Rogue Dad's Little Helper Black IPA (on cask)
Brooklyn Cuvee de Noire
Rogue John John Whiskey Barrel Aged Dead Guy Ale
Stone Highway 78 (Green Flash/Pizza Port Collaboration)
Red Brick Dog Days Hoppy Heffe
Rogue Capt. Sig's Northwestern Deadliest Ale
Abita Abbey Ale (on cask)
Moylan's ESB (on nitro)
Brooklyn EIPA (on cask)
Moylander Imperial IPA

My thoughts:

I just loved the entire NOLA hop variety vertical, served over 2 different ACBW sessions. Listening to the staff of the brewery talking on both Friday and Saturday, you could also tell that they had a blast putting it together. Playing with beer can be so much fun!

Recently, Rogue has come to my attention as a really thoughtful brewery with an exciting and excellent array of beers. I'd always known Rogue as the brewers of Shakespeare Stout and Dead Guy Ale, but I was never really that interested in them. I'm not sure if it's because Rogue's distribution has picked up in Louisiana, or if New England never really distributed the full lineup of beers, or if they are expanding their brewing, or if The Avenue Pub has been able to craft a relationship with the brewery/their distributors that bring beers here you just don't find anywhere else. Whatever it is, I've absolutely adored several of the beers I've had over the past month or so: the John John, the Capt. Sig, the Love & Hoppiness, the Chatoe Rogue series (have had the First Growth Single Malt and the Dirtoire Black Lager, and have the First Growth Creek in our stash, yet to be tasted,) the Charlie JLS Release #22, Dad's Little Helper Black IPA, and Yellow Snow IPA.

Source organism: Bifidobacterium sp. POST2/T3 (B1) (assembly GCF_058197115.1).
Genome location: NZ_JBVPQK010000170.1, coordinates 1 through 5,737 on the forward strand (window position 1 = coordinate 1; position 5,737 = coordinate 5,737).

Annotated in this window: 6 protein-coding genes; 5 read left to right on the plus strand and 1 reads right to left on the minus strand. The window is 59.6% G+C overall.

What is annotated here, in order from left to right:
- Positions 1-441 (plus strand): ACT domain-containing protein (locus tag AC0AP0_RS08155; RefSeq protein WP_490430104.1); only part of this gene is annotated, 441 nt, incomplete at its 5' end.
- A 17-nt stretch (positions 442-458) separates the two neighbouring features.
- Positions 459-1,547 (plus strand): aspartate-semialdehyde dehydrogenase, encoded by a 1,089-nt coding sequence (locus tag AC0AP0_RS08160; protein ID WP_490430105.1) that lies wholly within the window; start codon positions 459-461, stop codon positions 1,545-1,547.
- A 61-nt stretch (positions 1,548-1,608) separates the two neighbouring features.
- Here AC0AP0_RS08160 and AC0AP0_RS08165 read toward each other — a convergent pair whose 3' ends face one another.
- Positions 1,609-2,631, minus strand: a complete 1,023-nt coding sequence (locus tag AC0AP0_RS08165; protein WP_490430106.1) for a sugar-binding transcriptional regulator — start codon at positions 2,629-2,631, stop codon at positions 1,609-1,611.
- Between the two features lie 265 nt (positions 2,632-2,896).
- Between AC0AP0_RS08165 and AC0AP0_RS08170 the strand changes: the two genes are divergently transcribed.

Rogue joins Stone as West Coast brewing stalwarts that I didn't give a tiny rat's ass about before I moved down here and now have my eyes opened. Possibly the sheer number of Northeast beers on the market at home overshadowed these two pioneers of the West Coast.